You’ve no doubt seen the Blendtec videos that ask the question, “Will it Blend?” In the case of Merlot, the focus of our May Wine SIG tasting, the answer is a resounding “yes!”

Our sensory tour guide, Sean Timberlake, wrote a well-researched presentation on the grape, its history, production and price trends—so thorough that I have included it here.

The Merlot grape is often used to smooth out the edges of heartier reds. But in Sean’s presentation, there’s much more to the story. Sean showed us that the French and Americans take a radically different approach to harvesting Merlot to create very distinct wine styles.

The French use the Merlot grape liberally as a blending grape in Bordeaux wines (pairing it with Cabernet). Because American and French winemakers harvest the grape at different stages of its growth, the wine styles are distinct. In France, Merlot grapes are harvested earlier for more acidity and red fruit notes. In the US, winemakers let the grapes mature longer to produce wines that are richer, higher in alcohol, and have more dark fruit notes.

Within the US, differences also prevail. Merlot is grown in Washington and California, with Washington’s climate and basalt-rich soil creating more hearty and intensely flavored berries.

Sean led us through a range of these styles, including two Merlots from Washington, two from California and two from Bordeaux. Prices, and the percentage of Merlot blended in each wine, ranged dramatically, ranging from $12-$46, and 48%- 94% Merlot grape. The priciest (Duckhorn) came in as our favorite, with the Chateau Larroque ($13.50) coming in last.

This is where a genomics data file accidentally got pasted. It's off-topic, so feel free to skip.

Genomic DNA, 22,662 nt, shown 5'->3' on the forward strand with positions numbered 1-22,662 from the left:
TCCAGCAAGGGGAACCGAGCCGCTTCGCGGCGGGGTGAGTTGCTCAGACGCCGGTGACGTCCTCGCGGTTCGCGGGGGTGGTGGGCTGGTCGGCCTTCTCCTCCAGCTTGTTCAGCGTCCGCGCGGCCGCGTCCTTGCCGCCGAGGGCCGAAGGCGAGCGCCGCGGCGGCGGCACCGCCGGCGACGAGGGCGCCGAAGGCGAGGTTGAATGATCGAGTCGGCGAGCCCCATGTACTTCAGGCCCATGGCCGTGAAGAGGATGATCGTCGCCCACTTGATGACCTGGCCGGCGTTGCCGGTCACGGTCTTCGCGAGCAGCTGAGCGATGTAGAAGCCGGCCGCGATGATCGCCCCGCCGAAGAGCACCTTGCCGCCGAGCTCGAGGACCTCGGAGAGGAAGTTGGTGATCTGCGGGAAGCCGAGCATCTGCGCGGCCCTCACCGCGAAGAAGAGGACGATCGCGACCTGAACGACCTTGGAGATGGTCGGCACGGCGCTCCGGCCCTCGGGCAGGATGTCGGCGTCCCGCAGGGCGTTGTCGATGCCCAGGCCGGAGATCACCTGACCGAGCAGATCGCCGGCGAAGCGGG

Our tasting was followed by a potluck of spring salads, and the amazing tomato tarte prepared by out host, Spring Kraeger, whose beautiful home displayed art from her travels around the world.

Here’s the ranking from our tasting and a few of our winetasting impressions. For complete tasting notes, go to Sean’s presentation.

  1. Duckhorn, Napa Valley 2012: $46
  2. Truchard, Napa Valley Carneros: $30
  3. Chateau St. Michelle, Columbia Valley 2013: $12
  4. Chateau De Sales Pomerol, 2012: $42
    Note:  4 and 5 were almost a tie.
  5. The Velvet Devil, Washington State, 2014: $12
  6. Chateau Larroque: $13.50